The CWC has worked to preserve 14 million acres of wilderness from the Lost Coast to the Sierras since 1976. The organization's main campaign is the Desert Protect Act of 2010, which will expand protection to Joshua tree To find out more information check out the calwild.org home page.
Scott Frye: Behind the Ping Pong Paddle
Eying his opponent from across the nine foot long table, Scott crouched and spun his paddle. The small white ball volleyed towards him. Scott blasted sideways. His paddle smashed the ball. The hit gave the ball topspin and accelerated it towards his opponent in a finalizing blow.
Frye's Coach Xin, 9 year old national champion and Frye's sparring partner Kevin Lee, and Scott Frye
Scott Frye is no ordinary ping pong player. The 53 year old Berkeley native and Touchstone Climbing Gym stock boy is also a father in the era of modern sport climbing. With the same obsession that he now plays ping pong with, he once climbed with.
In 1973, a fifteen year old Frye headed to Yosemite with Nat Smale. The pair had a carpenter’s hammer, a handful of pins, serious desire, and a lack of know-how. Using Steve Roper’s Green Guide to Yosemite they made an ascent of Church Bowl’s Aunt Fanny’s Pantry (5.6) and then attempted Black is Brown, a 5.9 and one of the hardest routes in Yosemite at the time. By trading off their one pair of climbing shoes, Frye made it to a ledge halfway up the two pitch route. Nat followed and arriving at the anchor turned white as a ghost. “Don’t move!” Nat said. He then pulled out every pin that Frye had placed with his hands. Smale quickly rebuilt the anchor. On the drive home from their near death experience, they ran off the Priest Grade road. “We went from one near death experience to another,” Frye said of the trip. Frye went back to Yosemite though and began climbing more. In 1976 with 1” tubular webbing tied around his waist, the hard old school EB shoes, and a few hexentrics, Scott lead the hands and fingers splitter Lunatic Fringe (5.10c). The climb was the hardest lead of his life. “I wouldn’t give that up for anything,” Frye said of his traditional beginnings.
At the same time that he was learning to climb the difficult cracks of Yosemite, Frye was also bouldering at Berkeley’s Indian Rock. Looking to establish something different than the sandbagged problems of Indian Rock, Frye, along with John Sherman, Harrison Dekker, and Nat Smale, ventured to the steeper stone of Mortar Rock. The overhanging rhyolite hadn’t been touched and the posse of boulderers found a series of small crimps that traversed the wall in an obvious but imposing line. “No one thought it was possible, “said Frye. They tried it anyway. Smale, the strongest of the group fought through the difficulties and established Nat’s Traverse (V8). The second ascent eluded the other climbers for a year, until Frye finally got strong enough. “All of us trained to keep up with Nat. “Frye said. Though he did a significant amount of bouldering in the bay area including the 1978 first ascent of Mortar Rock’s Jungle Fever (V8), Frye’s love for trad climbing kept him heading to Yosemite.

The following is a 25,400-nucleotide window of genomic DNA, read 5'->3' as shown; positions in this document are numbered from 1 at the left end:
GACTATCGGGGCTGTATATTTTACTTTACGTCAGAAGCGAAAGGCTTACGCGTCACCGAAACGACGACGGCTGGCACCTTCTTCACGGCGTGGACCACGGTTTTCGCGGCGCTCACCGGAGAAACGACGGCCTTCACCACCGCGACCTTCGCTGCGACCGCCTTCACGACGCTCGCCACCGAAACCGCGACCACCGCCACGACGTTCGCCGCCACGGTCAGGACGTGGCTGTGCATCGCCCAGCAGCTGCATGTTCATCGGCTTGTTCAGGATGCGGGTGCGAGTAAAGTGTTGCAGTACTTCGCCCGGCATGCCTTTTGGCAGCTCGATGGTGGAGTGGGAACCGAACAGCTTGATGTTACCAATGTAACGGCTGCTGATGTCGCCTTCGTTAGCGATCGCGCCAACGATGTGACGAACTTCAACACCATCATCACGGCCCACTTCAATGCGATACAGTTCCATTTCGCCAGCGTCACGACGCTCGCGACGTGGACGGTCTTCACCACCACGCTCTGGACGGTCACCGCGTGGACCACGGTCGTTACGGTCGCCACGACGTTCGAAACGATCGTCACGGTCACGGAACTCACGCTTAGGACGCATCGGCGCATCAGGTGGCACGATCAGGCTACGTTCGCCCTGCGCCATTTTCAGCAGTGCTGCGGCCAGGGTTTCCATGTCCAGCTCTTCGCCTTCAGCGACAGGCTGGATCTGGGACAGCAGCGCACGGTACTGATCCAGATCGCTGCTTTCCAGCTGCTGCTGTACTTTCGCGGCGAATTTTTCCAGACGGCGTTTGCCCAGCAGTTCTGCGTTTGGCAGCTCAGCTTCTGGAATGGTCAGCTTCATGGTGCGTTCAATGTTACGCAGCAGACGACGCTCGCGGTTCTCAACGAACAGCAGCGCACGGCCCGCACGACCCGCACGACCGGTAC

The Valley ethic ran strong through Frye but the bouldering at Mortar Rock pushed him towards climbing on sandstone, basalt, and limestone. “The transition from trad climbing to sport was huge, huge, huge.” Frye said. The genesis for bay area sport climbing began at Mickey’s beach, where the technical nature of the rock left the climbers wondering what to do. “Weighting the rope, even top roping was considered cheating. I didn’t want to hangdog and I brow beat people who did,” said Frye. Harrison Dekker, a bay area hard man, helped Frye break through the psychological crux of the movement. While the pair worked on Dreams of White Porsches at Mickey’s Beach, Decker noted that to send the climb they would need to break it down into little boulder problems and hang on the rope in between. The pair discovered that what the French climbers were saying at the time was true, “You could climb harder, longer sequences if you worked it out.” With these tactics, Frye traveled across the US and established new difficult sport climbs.
Scott Frye during his heyday as the Indian Rock Lowball Master photo courtesy of Harrison Dekker
Many of the hardest rock climbs of the day were put up by Frye including Rifle Colorado’s Living in Fear (5.13d/5.14a), Donner Summit’s Steep Climb Named Desire (5.13d), the Virgin River Gorge’s Dude (5.13c), and the Marin Coast’s Surf Safari (5.14a). His traditional ethics never left him while he sport climbed and he remains an advocate of minimal impact. One of the things he laments is all the fixed draws at places like Donner Summit’s Star Wall, where Steep Climb resides. Talking about his first ascent ethics he noted that back in the day, “If a route was 60 % bolts we’d just make it 100%.” Unfortunately one of the natural digressions in climbing is a conversion from bolts to fixed chains. At the Star Wall, the six foot long metal chains can be seen from the nearby Pacific Crest Trail. “As a non climber walking up and seeing that I would be offended,” Frye said. “If I had known it would go that way, I would have put less bolts and more gear in.”
At 44, Frye finally returned to the home of his traditional beginning but this time he went to Yosemite to boulder. Though he had been around for the first ascent of Thriller, he had always stayed away from the smalls rocks. “When people started to just boulder in Yosemite I thought they were crazy. It was a strange concept- to drive all that way just to boulder,” said Frye. Ironworks hardmen, Paul Barraza and Tim Medina finally convinced Frye to explore the smaller stones. From the next 7 years, until Frye was 51, he bouldered constantly and rediscovered his love for climbing. Frye made an ascent of Thriller (V10) and the next year sent Midnight Lightning (V8) at the ages of 44 and 45 respectively. “I guess I just waited for the pad technology,” he said.
Frye climbing at Grizzly Peak in Berkeley